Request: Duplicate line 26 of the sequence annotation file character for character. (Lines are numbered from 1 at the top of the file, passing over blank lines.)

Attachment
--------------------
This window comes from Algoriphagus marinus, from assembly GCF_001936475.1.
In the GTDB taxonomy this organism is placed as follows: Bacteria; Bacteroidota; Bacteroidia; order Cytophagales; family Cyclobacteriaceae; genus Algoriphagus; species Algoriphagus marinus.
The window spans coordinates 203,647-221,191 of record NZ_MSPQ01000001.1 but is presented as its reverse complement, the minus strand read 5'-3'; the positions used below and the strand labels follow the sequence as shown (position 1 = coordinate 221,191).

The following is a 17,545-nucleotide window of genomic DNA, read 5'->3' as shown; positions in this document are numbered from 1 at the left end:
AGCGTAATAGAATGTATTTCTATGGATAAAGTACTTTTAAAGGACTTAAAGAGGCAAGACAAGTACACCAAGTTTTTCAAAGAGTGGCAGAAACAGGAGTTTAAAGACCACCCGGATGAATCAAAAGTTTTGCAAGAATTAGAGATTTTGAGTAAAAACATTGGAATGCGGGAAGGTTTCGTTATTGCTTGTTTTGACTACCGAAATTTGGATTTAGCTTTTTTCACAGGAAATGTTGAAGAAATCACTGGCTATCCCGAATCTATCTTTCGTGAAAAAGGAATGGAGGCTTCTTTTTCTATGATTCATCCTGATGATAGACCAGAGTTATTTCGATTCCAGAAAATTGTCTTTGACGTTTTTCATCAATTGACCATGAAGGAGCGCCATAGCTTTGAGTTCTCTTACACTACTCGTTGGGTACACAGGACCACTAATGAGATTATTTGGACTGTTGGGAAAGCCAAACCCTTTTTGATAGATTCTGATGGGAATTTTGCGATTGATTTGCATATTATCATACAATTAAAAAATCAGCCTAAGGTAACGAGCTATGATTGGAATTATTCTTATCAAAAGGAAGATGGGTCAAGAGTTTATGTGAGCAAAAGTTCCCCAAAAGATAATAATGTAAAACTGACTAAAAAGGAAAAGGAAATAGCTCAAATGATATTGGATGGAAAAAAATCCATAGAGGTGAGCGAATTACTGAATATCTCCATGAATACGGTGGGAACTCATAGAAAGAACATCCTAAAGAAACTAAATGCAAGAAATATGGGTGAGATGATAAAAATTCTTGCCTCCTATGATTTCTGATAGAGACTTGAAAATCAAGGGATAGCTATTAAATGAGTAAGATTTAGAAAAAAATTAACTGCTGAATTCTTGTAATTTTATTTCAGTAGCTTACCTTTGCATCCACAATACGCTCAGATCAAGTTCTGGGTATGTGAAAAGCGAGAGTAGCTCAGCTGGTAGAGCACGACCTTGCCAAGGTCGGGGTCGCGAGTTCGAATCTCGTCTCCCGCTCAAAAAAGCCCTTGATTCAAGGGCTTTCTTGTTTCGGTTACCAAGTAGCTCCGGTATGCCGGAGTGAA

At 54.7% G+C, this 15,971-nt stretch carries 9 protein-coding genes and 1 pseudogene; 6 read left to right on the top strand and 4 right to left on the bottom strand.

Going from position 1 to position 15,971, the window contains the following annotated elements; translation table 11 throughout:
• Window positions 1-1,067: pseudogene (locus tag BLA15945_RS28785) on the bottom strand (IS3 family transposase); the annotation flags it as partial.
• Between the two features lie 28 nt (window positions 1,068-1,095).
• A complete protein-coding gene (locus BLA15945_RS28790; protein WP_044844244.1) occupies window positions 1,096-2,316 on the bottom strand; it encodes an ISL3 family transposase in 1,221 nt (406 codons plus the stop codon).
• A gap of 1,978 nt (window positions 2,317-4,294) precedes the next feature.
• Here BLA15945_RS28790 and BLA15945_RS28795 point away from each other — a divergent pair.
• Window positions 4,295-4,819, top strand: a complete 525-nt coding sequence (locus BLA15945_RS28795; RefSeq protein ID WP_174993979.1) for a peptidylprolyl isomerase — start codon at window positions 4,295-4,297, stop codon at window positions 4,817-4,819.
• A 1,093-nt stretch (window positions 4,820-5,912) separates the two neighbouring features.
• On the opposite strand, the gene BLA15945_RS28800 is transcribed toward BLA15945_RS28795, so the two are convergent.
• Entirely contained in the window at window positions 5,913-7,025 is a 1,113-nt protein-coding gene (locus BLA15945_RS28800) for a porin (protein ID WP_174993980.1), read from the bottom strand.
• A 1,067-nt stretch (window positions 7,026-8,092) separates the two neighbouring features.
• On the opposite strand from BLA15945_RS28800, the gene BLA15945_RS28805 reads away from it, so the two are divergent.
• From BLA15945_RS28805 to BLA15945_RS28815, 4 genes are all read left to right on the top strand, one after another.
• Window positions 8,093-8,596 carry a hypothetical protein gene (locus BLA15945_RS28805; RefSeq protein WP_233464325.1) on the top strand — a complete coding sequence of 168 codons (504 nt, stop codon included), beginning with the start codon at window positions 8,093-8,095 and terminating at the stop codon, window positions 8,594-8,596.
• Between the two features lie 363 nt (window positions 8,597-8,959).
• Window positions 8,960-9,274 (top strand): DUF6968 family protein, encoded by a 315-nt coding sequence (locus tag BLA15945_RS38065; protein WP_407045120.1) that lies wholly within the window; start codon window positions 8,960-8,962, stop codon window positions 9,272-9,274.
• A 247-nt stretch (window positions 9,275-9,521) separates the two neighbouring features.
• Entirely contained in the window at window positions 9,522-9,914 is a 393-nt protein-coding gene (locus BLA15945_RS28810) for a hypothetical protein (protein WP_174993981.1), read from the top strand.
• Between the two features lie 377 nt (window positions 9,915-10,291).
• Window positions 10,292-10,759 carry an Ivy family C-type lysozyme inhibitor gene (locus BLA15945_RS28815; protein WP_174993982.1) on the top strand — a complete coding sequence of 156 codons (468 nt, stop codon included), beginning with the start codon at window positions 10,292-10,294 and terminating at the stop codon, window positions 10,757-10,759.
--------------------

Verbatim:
• Window positions 10,292-10,759 carry an Ivy family C-type lysozyme inhibitor gene (locus BLA15945_RS28815; protein WP_174993982.1) on the top strand — a complete coding sequence of 156 codons (468 nt, stop codon included), beginning with the start codon at window positions 10,292-10,294 and terminating at the stop codon, window positions 10,757-10,759.